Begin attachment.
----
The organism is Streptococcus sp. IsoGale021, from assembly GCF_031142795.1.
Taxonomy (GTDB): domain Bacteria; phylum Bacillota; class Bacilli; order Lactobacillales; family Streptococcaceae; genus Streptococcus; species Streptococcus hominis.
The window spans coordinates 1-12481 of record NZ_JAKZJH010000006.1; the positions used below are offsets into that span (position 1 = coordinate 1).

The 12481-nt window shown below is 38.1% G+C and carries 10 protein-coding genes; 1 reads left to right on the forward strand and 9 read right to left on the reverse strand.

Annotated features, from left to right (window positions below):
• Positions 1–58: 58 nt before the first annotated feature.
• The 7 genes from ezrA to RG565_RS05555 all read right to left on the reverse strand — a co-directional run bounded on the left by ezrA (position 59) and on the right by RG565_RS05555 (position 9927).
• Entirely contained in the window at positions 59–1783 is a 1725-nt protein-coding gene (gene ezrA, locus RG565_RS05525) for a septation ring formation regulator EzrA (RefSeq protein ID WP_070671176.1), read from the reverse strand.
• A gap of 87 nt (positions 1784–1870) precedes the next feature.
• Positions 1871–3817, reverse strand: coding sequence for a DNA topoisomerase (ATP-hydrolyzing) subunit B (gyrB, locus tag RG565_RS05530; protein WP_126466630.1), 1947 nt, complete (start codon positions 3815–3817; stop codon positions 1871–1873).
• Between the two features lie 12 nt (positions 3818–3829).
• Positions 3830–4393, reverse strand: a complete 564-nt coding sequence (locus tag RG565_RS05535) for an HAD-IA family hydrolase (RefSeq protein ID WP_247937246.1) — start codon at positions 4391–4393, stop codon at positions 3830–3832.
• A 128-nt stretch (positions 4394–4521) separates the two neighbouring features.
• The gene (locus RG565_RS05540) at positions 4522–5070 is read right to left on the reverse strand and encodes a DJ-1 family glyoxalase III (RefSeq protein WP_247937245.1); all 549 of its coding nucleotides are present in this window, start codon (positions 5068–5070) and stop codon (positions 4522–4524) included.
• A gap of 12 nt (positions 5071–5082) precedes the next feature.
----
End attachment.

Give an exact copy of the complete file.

The organism is Streptococcus sp. IsoGale021, from assembly GCF_031142795.1.
Taxonomy (GTDB): domain Bacteria; phylum Bacillota; class Bacilli; order Lactobacillales; family Streptococcaceae; genus Streptococcus; species Streptococcus hominis.
The window spans coordinates 1-12481 of record NZ_JAKZJH010000006.1; the positions used below are offsets into that span (position 1 = coordinate 1).

The 12481-nt window shown below is 38.1% G+C and carries 10 protein-coding genes; 1 reads left to right on the forward strand and 9 read right to left on the reverse strand.

Annotated features, from left to right (window positions below):
• Positions 1–58: 58 nt before the first annotated feature.
• The 7 genes from ezrA to RG565_RS05555 all read right to left on the reverse strand — a co-directional run bounded on the left by ezrA (position 59) and on the right by RG565_RS05555 (position 9927).
• Entirely contained in the window at positions 59–1783 is a 1725-nt protein-coding gene (gene ezrA, locus RG565_RS05525) for a septation ring formation regulator EzrA (RefSeq protein ID WP_070671176.1), read from the reverse strand.
• A gap of 87 nt (positions 1784–1870) precedes the next feature.
• Positions 1871–3817, reverse strand: coding sequence for a DNA topoisomerase (ATP-hydrolyzing) subunit B (gyrB, locus tag RG565_RS05530; protein WP_126466630.1), 1947 nt, complete (start codon positions 3815–3817; stop codon positions 1871–1873).
• Between the two features lie 12 nt (positions 3818–3829).
• Positions 3830–4393, reverse strand: a complete 564-nt coding sequence (locus tag RG565_RS05535) for an HAD-IA family hydrolase (RefSeq protein ID WP_247937246.1) — start codon at positions 4391–4393, stop codon at positions 3830–3832.
• A 128-nt stretch (positions 4394–4521) separates the two neighbouring features.
• The gene (locus RG565_RS05540) at positions 4522–5070 is read right to left on the reverse strand and encodes a DJ-1 family glyoxalase III (RefSeq protein WP_247937245.1); all 549 of its coding nucleotides are present in this window, start codon (positions 5068–5070) and stop codon (positions 4522–4524) included.
• A gap of 12 nt (positions 5071–5082) precedes the next feature.